In contrast to San Mateo County’s urban residents, locals here very often lack even the means of transportation to get to a physician in San Mateo or Redwood City, let alone time to make it to follow up appointments or pick up medications.
Some people work in fields or plant nurseries from dawn to dusk.
A million, two-year grant funded by Measure A, a county sales tax that passed in November 2012, will finance the clinic in its initial phase.
It will pay for a van, along with medical equipment and a Spanish/English bilingual staff of four, including the part-time services of a physician, a nurse, a patient services assistant and a community outreach worker/driver. It’s expected that people will go for every aspect of heath care problems, like asthma and hypertension and diabetes,” explains Puente Executive Director Kerry Lobel.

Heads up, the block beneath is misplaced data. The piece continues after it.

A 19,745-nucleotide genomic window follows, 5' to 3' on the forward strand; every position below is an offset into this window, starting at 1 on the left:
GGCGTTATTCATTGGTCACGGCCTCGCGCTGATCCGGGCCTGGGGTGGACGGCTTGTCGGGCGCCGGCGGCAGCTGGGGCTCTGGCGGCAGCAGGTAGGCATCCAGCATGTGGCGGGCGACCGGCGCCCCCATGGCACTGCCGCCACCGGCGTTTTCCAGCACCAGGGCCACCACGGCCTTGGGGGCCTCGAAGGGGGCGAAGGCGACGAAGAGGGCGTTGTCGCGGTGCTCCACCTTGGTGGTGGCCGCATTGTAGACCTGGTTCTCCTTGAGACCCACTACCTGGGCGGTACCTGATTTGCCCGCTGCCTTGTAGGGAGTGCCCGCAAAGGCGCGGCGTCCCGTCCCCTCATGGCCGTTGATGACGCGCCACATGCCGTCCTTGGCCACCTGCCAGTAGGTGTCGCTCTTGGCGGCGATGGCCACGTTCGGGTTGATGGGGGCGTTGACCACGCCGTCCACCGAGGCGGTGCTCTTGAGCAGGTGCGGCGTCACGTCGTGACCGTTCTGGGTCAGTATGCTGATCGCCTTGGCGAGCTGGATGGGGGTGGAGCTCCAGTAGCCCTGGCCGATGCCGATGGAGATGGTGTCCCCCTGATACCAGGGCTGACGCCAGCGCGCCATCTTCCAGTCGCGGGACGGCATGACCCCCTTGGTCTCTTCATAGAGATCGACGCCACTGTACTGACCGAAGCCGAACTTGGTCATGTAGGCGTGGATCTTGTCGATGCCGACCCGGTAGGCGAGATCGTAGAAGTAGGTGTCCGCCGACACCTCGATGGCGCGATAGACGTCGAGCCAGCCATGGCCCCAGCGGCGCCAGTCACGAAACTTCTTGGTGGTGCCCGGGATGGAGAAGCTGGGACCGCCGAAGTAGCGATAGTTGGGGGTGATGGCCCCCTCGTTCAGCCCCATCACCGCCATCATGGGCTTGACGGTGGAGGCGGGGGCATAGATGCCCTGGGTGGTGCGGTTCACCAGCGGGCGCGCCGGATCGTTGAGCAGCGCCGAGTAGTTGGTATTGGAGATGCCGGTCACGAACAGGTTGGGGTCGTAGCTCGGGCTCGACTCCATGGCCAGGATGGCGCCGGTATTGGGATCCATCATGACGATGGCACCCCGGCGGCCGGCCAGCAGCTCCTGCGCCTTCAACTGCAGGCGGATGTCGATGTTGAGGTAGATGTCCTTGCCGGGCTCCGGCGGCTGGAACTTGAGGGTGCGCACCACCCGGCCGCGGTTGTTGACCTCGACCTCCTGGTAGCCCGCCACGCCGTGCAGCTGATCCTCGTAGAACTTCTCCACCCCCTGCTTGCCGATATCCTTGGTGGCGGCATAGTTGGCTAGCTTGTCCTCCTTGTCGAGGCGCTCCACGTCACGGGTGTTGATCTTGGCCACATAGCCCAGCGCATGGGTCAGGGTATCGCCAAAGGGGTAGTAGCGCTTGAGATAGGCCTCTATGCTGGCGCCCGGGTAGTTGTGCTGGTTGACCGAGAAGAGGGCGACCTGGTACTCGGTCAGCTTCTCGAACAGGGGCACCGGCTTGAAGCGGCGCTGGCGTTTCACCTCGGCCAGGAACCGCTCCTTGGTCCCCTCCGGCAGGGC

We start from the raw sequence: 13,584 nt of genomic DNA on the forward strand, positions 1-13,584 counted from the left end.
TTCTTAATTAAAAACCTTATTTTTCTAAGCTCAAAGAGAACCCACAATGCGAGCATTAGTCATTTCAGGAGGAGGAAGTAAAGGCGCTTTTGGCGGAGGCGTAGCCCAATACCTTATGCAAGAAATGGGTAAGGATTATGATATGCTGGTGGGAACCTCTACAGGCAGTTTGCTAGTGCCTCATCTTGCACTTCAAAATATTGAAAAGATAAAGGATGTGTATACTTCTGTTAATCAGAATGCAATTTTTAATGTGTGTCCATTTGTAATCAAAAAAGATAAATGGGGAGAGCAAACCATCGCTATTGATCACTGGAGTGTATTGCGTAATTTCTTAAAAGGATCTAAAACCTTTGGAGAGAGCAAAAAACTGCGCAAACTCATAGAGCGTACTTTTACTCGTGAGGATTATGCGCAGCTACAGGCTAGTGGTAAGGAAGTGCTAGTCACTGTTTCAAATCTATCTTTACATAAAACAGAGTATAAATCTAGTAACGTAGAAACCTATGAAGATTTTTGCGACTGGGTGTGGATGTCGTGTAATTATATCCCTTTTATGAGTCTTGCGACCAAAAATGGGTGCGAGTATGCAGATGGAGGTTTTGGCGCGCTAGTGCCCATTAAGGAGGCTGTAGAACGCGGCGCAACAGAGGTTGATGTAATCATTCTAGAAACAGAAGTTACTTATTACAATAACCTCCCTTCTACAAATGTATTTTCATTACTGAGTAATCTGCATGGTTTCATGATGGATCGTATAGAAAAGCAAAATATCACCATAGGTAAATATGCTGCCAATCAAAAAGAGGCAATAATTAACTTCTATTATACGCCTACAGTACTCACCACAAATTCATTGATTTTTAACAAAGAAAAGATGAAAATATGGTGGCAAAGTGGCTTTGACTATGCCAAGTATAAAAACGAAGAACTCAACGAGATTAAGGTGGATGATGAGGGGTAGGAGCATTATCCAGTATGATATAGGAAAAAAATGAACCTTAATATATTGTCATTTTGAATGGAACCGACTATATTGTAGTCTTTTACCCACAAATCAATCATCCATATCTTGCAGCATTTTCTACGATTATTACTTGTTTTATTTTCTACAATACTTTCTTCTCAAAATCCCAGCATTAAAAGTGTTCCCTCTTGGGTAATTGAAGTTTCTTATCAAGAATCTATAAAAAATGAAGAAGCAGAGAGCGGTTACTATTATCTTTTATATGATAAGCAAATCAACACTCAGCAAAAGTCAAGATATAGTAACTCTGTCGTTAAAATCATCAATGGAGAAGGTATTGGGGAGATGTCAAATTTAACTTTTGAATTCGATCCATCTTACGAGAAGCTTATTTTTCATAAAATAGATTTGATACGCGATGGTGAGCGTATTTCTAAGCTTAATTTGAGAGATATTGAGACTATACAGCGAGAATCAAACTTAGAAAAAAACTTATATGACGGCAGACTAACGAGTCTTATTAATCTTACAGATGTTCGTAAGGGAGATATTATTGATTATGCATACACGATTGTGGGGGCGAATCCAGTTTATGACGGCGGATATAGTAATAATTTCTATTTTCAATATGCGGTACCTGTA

San Mateo County Supervisor Don Horsley has been steadfast in his support of Puente’s vision for a community health solution on the South Coast.
To get the funding approved, he had to convince some colleagues that the mobile health clinic was the right answer.
It’s a major victory for Lobel, who has been lobbying county officials for a consistent, reliable health care solution ever since the county cut funding for a different mobile health van in 2009.Both mobile medical vans follow a history of attempts to provide health care services to the South Coast, dating back to 2002.